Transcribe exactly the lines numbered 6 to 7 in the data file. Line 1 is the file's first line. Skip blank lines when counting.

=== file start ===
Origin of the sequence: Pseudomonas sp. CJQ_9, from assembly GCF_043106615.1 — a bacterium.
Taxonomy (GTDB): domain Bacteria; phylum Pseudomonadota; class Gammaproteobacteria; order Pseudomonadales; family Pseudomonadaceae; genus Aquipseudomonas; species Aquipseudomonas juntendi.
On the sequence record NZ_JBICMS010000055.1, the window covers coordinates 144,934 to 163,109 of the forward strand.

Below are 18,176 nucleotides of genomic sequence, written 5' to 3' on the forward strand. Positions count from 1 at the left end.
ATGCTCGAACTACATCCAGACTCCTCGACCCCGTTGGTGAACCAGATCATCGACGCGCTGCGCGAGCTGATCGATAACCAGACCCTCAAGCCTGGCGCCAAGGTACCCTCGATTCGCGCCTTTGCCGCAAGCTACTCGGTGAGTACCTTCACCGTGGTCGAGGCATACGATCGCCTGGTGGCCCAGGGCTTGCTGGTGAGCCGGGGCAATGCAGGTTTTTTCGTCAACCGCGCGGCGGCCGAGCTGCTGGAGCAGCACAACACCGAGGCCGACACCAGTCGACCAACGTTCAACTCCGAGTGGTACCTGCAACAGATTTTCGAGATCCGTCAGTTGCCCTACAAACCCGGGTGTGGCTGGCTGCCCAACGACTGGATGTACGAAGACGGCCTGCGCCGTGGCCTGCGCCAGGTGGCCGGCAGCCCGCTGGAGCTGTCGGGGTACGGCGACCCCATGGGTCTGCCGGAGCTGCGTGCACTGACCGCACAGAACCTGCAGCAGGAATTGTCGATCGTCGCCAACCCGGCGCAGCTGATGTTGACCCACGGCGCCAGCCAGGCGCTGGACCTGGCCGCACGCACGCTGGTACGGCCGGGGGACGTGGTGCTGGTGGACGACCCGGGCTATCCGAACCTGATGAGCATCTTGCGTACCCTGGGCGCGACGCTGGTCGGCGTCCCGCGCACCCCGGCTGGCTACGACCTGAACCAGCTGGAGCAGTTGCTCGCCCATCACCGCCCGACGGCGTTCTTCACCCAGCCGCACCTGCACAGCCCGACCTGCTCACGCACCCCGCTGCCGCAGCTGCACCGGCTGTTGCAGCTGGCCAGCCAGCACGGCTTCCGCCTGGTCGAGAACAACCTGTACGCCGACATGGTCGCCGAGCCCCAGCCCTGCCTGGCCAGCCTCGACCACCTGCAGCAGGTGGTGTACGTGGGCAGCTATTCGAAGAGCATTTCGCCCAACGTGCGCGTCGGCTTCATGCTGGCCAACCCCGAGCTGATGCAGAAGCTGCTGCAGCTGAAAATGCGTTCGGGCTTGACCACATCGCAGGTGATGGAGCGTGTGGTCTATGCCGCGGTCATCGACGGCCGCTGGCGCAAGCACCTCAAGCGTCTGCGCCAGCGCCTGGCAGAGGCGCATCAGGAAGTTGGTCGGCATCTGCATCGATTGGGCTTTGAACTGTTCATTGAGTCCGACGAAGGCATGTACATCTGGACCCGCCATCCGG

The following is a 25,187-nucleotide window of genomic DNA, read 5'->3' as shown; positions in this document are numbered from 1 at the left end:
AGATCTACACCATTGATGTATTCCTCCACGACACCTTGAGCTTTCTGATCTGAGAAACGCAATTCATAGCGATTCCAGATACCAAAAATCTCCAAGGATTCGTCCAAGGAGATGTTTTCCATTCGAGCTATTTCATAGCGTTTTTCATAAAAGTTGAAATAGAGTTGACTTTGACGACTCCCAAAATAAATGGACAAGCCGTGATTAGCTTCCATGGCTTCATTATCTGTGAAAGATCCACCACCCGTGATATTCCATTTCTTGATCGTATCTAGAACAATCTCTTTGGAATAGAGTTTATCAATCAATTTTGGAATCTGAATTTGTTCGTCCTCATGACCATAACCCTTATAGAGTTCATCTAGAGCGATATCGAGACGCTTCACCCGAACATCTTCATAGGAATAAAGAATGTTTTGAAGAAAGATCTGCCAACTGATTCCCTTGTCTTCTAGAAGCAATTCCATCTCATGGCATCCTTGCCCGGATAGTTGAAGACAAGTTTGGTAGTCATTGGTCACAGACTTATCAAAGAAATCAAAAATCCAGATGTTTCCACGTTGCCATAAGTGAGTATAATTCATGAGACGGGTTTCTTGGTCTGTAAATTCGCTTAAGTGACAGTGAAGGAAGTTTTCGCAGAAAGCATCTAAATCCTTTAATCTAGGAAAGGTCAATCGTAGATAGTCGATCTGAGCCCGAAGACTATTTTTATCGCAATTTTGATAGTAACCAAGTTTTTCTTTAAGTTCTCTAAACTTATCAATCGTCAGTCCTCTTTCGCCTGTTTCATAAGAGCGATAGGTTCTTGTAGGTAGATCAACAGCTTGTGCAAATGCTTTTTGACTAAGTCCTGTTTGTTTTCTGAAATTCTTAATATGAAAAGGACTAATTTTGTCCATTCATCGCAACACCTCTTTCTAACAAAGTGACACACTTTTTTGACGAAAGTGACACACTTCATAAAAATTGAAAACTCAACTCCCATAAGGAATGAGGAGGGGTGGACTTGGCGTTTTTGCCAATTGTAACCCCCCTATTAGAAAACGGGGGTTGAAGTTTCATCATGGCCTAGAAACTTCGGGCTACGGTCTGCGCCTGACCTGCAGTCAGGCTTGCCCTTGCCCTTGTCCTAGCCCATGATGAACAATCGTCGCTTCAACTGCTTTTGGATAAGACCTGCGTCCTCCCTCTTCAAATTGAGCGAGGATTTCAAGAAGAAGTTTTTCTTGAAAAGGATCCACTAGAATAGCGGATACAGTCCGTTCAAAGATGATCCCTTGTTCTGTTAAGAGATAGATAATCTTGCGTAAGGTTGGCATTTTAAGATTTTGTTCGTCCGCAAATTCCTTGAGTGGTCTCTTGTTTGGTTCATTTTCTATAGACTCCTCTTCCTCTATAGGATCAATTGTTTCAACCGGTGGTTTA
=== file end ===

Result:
The following is a 25,187-nucleotide window of genomic DNA, read 5'->3' as shown; positions in this document are numbered from 1 at the left end:
AGATCTACACCATTGATGTATTCCTCCACGACACCTTGAGCTTTCTGATCTGAGAAACGCAATTCATAGCGATTCCAGATACCAAAAATCTCCAAGGATTCGTCCAAGGAGATGTTTTCCATTCGAGCTATTTCATAGCGTTTTTCATAAAAGTTGAAATAGAGTTGACTTTGACGACTCCCAAAATAAATGGACAAGCCGTGATTAGCTTCCATGGCTTCATTATCTGTGAAAGATCCACCACCCGTGATATTCCATTTCTTGATCGTATCTAGAACAATCTCTTTGGAATAGAGTTTATCAATCAATTTTGGAATCTGAATTTGTTCGTCCTCATGACCATAACCCTTATAGAGTTCATCTAGAGCGATATCGAGACGCTTCACCCGAACATCTTCATAGGAATAAAGAATGTTTTGAAGAAAGATCTGCCAACTGATTCCCTTGTCTTCTAGAAGCAATTCCATCTCATGGCATCCTTGCCCGGATAGTTGAAGACAAGTTTGGTAGTCATTGGTCACAGACTTATCAAAGAAATCAAAAATCCAGATGTTTCCACGTTGCCATAAGTGAGTATAATTCATGAGACGGGTTTCTTGGTCTGTAAATTCGCTTAAGTGACAGTGAAGGAAGTTTTCGCAGAAAGCATCTAAATCCTTTAATCTAGGAAAGGTCAATCGTAGATAGTCGATCTGAGCCCGAAGACTATTTTTATCGCAATTTTGATAGTAACCAAGTTTTTCTTTAAGTTCTCTAAACTTATCAATCGTCAGTCCTCTTTCGCCTGTTTCATAAGAGCGATAGGTTCTTGTAGGTAGATCAACAGCTTGTGCAAATGCTTTTTGACTAAGTCCTGTTTGTTTTCTGAAATTCTTAATATGAAAAGGACTAATTTTGTCCATTCATCGCAACACCTCTTTCTAACAAAGTGACACACTTTTTTGACGAAAGTGACACACTTCATAAAAATTGAAAACTCAACTCCCATAAGGAATGAGGAGGGGTGGACTTGGCGTTTTTGCCAATTGTAACCCCCCTATTAGAAAACGGGGGTTGAAGTTTCATCATGGCCTAGAAACTTCGGGCTACGGTCTGCGCCTGACCTGCAGTCAGGCTTGCCCTTGCCCTTGTCCTAGCCCATGATGAACAATCGTCGCTTCAACTGCTTTTGGATAAGACCTGCGTCCTCCCTCTTCAAATTGAGCGAGGATTTCAAGAAGAAGTTTTTCTTGAAAAGGATCCACTAGAATAGCGGATACAGTCCGTTCAAAGATGATCCCTTGTTCTGTTAAGAGATAGATAATCTTGCGTAAGGTTGGCATTTTAAGATTTTGTTCGTCCGCAAATTCCTTGAGTGGTCTCTTGTTTGGTTCATTTTCTATAGACTCCTCTTCCTCTATAGGATCAATTGTTTCAACCGGTGGTTTA